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Thread: Oily tuning slides

  1. #1

    Oily tuning slides

    I recently took my horn in for a chemical cleaning. The tech commented that the slides were covered in oil, but did not seem to have much grease on them. I have noticed over the past year or so that the grease seems to break down much quicker than in the past. I'm thinking that over time the slides may have worn down so that they don't fit quite as tight, thereby allowing oil to get in. Any thoughts on what may be going on or how to deal with this issue.

    Thanks,

    Mike

  2. #2
    Join Date
    Dec 2011
    Location
    Central North Carolina
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    1,989
    I would guess (but who knows?) that the tech would have remarked if he felt your slides were worn to that degree, and even then I'd be skeptical that the oil was coming from your valves (unless you pour it onto them at every opportunity).

    Some slide greases (or substances that people use for slide grease) do break down over time and degenerate into what appears to be a thin kind of oil. So my first question would be "What have you been using for slide grease?" And my second question would be "How often do you clean off your slide and reapply the grease?"
    Gary Merrill
    Wessex EEb Bass tuba (Denis Wick 3XL)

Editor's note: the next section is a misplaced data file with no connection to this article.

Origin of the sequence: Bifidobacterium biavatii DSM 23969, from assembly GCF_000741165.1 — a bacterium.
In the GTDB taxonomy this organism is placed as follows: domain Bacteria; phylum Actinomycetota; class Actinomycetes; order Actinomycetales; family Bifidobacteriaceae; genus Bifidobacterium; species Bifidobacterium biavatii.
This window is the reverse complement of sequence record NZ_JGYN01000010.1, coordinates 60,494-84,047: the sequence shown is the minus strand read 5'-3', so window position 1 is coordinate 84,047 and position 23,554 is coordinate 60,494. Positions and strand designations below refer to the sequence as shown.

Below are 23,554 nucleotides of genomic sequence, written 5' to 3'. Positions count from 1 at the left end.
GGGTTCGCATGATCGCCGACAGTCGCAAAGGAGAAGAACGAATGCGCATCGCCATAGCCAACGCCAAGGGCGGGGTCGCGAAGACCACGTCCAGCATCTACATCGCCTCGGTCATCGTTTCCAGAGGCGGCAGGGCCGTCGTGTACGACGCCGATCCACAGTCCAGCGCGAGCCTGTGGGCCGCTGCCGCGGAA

Mack Brass Compensating Euph (DE N106, Euph J, J9 euph)
    Amati Oval Euph (DE N106, Euph J, J6 euph)
    1924 Buescher 3-valve Eb tuba, modified Kelly 25
    Schiller American Heritage 7B clone bass trombone (DE LB K/K9/112 Lexan, Brass Ark MV50R)
    1947 Olds "Standard" trombone (Olds #3)

  3. My second valve slide came out three times in one 2-hour rehearsal on my brand new Wessex. The trombone player next to me looked at it and commented that it seemed the slide had oil on it. Obviously, I hadn't put oil on my slide. I hadn't put anything on the slide. So whatever it shipped with from the factory apparently broke down into something slippery enough to cause the slide to fall out while playing. I put a little Monster slide grease on it and it's been perfect ever since.
    Wessex Dolce

    "Suppose we have only dreamed, or made up, all those things -- trees and grass and sun and moon and stars and Aslan himself. Suppose we have. Then all I can say is that, in that case, the made-up things seem a good deal more important than the real ones." - Puddleglum in "The Silver Chair"

  4. #4
    Second valve slides seem to be like that. I use Hetman TSG #8 on the second slide, Hetman slide lubricant #5 on the first, third and comp slide and Denis Wick valve oil on the tuning slide as it’s a trigger slide.

  5. #5
    Join Date
    Dec 2011
    Location
    Central North Carolina
    Posts
    1,989
    2nd valve slides on euphoniums often need to have the inner legs expanded a bit as a permanent solution, though sometimes using heavy grease can do the trick. There's just very little bearing surface on those slides, and so little friction to keep them in place. Any reasonable brass tech should be able to fix the problem in just a few minutes for very little cost. It just requires running the right size expander ball into the the inner slide legs.
    Gary Merrill
    Wessex EEb Bass tuba (Denis Wick 3XL)
    Mack Brass Compensating Euph (DE N106, Euph J, J9 euph)
    Amati Oval Euph (DE N106, Euph J, J6 euph)
    1924 Buescher 3-valve Eb tuba, modified Kelly 25
    Schiller American Heritage 7B clone bass trombone (DE LB K/K9/112 Lexan, Brass Ark MV50R)
    1947 Olds "Standard" trombone (Olds #3)

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